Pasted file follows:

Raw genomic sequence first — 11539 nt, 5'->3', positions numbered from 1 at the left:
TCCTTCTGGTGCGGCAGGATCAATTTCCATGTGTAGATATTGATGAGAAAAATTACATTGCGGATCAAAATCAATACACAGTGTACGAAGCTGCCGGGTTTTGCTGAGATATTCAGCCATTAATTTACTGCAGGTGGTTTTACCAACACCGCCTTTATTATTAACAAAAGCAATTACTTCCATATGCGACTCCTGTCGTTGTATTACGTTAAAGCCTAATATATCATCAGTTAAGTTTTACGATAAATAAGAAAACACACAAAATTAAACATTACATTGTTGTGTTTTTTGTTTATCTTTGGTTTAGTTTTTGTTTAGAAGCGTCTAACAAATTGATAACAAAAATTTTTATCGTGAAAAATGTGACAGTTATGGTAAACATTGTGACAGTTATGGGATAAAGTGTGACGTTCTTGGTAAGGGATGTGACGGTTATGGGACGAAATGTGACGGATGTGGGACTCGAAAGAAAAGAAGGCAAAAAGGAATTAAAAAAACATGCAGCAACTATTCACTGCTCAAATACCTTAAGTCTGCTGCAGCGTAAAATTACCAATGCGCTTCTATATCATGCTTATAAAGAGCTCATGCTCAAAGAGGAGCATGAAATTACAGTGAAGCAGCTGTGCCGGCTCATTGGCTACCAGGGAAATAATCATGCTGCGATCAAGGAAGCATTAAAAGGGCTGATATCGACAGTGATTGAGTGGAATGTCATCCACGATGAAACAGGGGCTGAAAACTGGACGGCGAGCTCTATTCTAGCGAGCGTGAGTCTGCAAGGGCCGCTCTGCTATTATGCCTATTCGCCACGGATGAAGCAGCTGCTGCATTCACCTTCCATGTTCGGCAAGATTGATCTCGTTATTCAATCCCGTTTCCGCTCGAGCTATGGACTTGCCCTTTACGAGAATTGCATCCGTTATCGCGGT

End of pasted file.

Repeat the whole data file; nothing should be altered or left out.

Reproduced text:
Raw genomic sequence first — 11539 nt, 5'->3', positions numbered from 1 at the left:
TCCTTCTGGTGCGGCAGGATCAATTTCCATGTGTAGATATTGATGAGAAAAATTACATTGCGGATCAAAATCAATACACAGTGTACGAAGCTGCCGGGTTTTGCTGAGATATTCAGCCATTAATTTACTGCAGGTGGTTTTACCAACACCGCCTTTATTATTAACAAAAGCAATTACTTCCATATGCGACTCCTGTCGTTGTATTACGTTAAAGCCTAATATATCATCAGTTAAGTTTTACGATAAATAAGAAAACACACAAAATTAAACATTACATTGTTGTGTTTTTTGTTTATCTTTGGTTTAGTTTTTGTTTAGAAGCGTCTAACAAATTGATAACAAAAATTTTTATCGTGAAAAATGTGACAGTTATGGTAAACATTGTGACAGTTATGGGATAAAGTGTGACGTTCTTGGTAAGGGATGTGACGGTTATGGGACGAAATGTGACGGATGTGGGACTCGAAAGAAAAGAAGGCAAAAAGGAATTAAAAAAACATGCAGCAACTATTCACTGCTCAAATACCTTAAGTCTGCTGCAGCGTAAAATTACCAATGCGCTTCTATATCATGCTTATAAAGAGCTCATGCTCAAAGAGGAGCATGAAATTACAGTGAAGCAGCTGTGCCGGCTCATTGGCTACCAGGGAAATAATCATGCTGCGATCAAGGAAGCATTAAAAGGGCTGATATCGACAGTGATTGAGTGGAATGTCATCCACGATGAAACAGGGGCTGAAAACTGGACGGCGAGCTCTATTCTAGCGAGCGTGAGTCTGCAAGGGCCGCTCTGCTATTATGCCTATTCGCCACGGATGAAGCAGCTGCTGCATTCACCTTCCATGTTCGGCAAGATTGATCTCGTTATTCAATCCCGTTTCCGCTCGAGCTATGGACTTGCCCTTTACGAGAATTGCATCCGTTATCGCGGT